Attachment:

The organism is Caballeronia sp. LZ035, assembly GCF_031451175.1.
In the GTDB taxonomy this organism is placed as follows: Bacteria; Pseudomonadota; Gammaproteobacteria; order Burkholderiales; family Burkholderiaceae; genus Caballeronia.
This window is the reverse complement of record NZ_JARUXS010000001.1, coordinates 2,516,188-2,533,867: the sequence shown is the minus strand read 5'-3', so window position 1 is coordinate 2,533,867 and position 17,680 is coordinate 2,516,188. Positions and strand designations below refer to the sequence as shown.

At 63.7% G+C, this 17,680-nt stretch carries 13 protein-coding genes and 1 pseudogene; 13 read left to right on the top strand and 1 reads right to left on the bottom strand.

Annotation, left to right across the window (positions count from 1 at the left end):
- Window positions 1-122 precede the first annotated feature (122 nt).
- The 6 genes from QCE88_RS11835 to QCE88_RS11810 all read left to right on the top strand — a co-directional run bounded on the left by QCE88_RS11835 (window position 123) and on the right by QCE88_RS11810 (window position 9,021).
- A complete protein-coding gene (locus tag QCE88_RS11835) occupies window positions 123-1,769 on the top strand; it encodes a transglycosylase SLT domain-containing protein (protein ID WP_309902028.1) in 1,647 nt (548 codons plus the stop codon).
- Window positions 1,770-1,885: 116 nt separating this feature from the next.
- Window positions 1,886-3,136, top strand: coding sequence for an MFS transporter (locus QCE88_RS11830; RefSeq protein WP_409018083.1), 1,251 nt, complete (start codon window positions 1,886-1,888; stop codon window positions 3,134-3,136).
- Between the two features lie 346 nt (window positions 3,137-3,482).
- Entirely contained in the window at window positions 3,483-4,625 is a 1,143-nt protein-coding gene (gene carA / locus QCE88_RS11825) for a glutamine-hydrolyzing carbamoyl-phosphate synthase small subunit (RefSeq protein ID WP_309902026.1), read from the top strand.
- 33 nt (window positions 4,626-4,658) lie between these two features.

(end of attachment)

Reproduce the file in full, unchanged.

The organism is Caballeronia sp. LZ035, assembly GCF_031451175.1.
In the GTDB taxonomy this organism is placed as follows: Bacteria; Pseudomonadota; Gammaproteobacteria; order Burkholderiales; family Burkholderiaceae; genus Caballeronia.
This window is the reverse complement of record NZ_JARUXS010000001.1, coordinates 2,516,188-2,533,867: the sequence shown is the minus strand read 5'-3', so window position 1 is coordinate 2,533,867 and position 17,680 is coordinate 2,516,188. Positions and strand designations below refer to the sequence as shown.

At 63.7% G+C, this 17,680-nt stretch carries 13 protein-coding genes and 1 pseudogene; 13 read left to right on the top strand and 1 reads right to left on the bottom strand.

Annotation, left to right across the window (positions count from 1 at the left end):
- Window positions 1-122 precede the first annotated feature (122 nt).
- The 6 genes from QCE88_RS11835 to QCE88_RS11810 all read left to right on the top strand — a co-directional run bounded on the left by QCE88_RS11835 (window position 123) and on the right by QCE88_RS11810 (window position 9,021).
- A complete protein-coding gene (locus tag QCE88_RS11835) occupies window positions 123-1,769 on the top strand; it encodes a transglycosylase SLT domain-containing protein (protein ID WP_309902028.1) in 1,647 nt (548 codons plus the stop codon).
- Window positions 1,770-1,885: 116 nt separating this feature from the next.
- Window positions 1,886-3,136, top strand: coding sequence for an MFS transporter (locus QCE88_RS11830; RefSeq protein WP_409018083.1), 1,251 nt, complete (start codon window positions 1,886-1,888; stop codon window positions 3,134-3,136).
- Between the two features lie 346 nt (window positions 3,137-3,482).
- Entirely contained in the window at window positions 3,483-4,625 is a 1,143-nt protein-coding gene (gene carA / locus QCE88_RS11825) for a glutamine-hydrolyzing carbamoyl-phosphate synthase small subunit (RefSeq protein ID WP_309902026.1), read from the top strand.
- 33 nt (window positions 4,626-4,658) lie between these two features.